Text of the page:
Artistic Diversity And Gov't Support Will Push The Art Scene Forward, Says Leeroy New
The artistic endeavours that Leeroy New finds interesting are the ones that respond or harness the unique socio-cultural positions of the Philippines. He says that those that influence historical intersections, and those that actively participate in transforming our country captivate him the most.
This artist is no newbie to the industry. He is an awarded multidisciplinary artist who works in a variety of mediums that allow his playful mind to speak through sculpture, fashion, street art and more. Leeroy’s conceptual, textural, and often immersive practice has led him to do large scale installations, hotel lobby wall hangings, and even product design.
Leeroy iconically created the silicone bustier for Lady Gaga in her Marry the Night album and has shown in exhibitions throughout the globe: Pintô International in New York, PDNE in Los Angeles, Palais de Tokyo in Paris and was part of the Singapore Biennale to name a few. In fact, he received the CCP 13 Artist Award, the Ateneo Art Awards, and undertook the Asian Cultural Council residency in New York too.
Having shown his work globally, I asked what he thinks of the current state of the Filipino art industry and where it will be in the future. To which he says: “I think the growing variety of creative practices, artistic intentions, and platforms for representation are what makes a healthy art ecosystem and it’s crucial that each is given the right amount of care and attention for development.” To him, our local artists need more support in order to flourish to the extent that has occurred for other nations.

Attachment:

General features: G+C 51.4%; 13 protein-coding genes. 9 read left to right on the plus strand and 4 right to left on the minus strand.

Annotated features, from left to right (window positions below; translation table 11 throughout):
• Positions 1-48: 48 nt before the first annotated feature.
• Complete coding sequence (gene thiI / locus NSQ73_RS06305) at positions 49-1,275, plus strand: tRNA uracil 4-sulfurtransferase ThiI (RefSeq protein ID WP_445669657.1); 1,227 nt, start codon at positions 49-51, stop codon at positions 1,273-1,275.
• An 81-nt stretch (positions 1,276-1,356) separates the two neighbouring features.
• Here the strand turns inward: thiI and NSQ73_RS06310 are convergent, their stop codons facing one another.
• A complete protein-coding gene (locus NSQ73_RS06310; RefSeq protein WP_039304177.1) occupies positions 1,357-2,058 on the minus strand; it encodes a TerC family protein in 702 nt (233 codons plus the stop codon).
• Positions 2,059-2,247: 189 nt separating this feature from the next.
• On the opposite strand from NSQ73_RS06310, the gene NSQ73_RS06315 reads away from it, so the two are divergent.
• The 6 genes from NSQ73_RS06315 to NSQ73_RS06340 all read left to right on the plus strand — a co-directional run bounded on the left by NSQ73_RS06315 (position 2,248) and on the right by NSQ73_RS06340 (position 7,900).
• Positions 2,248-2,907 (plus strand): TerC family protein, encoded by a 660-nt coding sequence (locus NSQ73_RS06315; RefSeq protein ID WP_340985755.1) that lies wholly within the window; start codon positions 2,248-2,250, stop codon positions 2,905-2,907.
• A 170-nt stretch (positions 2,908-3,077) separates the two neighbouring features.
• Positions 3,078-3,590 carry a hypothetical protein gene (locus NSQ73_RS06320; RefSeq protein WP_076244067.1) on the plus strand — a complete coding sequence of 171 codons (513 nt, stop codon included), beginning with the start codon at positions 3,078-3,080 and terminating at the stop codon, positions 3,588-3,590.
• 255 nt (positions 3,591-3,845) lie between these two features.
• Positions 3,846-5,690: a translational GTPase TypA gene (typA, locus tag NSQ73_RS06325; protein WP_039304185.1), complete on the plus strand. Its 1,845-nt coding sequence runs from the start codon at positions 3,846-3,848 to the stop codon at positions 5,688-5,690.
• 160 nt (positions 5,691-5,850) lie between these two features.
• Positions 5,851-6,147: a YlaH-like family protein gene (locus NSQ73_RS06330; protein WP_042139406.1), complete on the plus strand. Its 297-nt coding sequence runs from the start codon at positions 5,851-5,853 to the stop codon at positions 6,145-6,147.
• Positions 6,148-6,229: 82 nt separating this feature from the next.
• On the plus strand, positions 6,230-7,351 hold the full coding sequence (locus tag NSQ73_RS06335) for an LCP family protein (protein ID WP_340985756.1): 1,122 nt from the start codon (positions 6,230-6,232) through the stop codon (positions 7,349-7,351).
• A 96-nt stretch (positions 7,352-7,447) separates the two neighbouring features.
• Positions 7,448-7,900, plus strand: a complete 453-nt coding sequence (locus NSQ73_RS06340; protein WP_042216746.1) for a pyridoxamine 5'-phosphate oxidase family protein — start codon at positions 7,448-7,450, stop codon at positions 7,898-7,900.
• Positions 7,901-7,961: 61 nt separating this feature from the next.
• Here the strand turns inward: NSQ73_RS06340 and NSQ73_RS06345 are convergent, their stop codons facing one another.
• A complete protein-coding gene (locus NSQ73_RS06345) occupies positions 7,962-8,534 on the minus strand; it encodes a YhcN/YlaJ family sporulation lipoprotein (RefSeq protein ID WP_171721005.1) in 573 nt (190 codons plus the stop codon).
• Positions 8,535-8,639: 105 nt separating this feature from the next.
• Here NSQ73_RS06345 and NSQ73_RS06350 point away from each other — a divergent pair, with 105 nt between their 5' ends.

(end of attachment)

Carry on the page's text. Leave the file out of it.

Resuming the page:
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Leeroy expounds further and tells me that there is no doubt that we have competent, incredible art practitioners. “They all already know what it’s like to fend for themselves often with just the help of the private sector, but it’s about time the government does more to help cultivate the creative industries. We’ve seen how support from the state can result in economic benefits on a global scale, just take a look at South Korea,” he stresses.
Right now is a tough time for the art industry, but like all creatives in the space, Leeroy just wants the world to heal and hopes that his many projects that were put on hold can continue, soon. As of late, he has been working on a large scale interactive installation for Areté’s public art space in Ateneo. “I’ve also been selected as one of the artists to do an installation for the next Burning Man festival and we’re hoping that a physical gathering will be possible soon” he shares. Keep an eye on them because he also has a few more installation projects in the works for shows in different countries this 2021.
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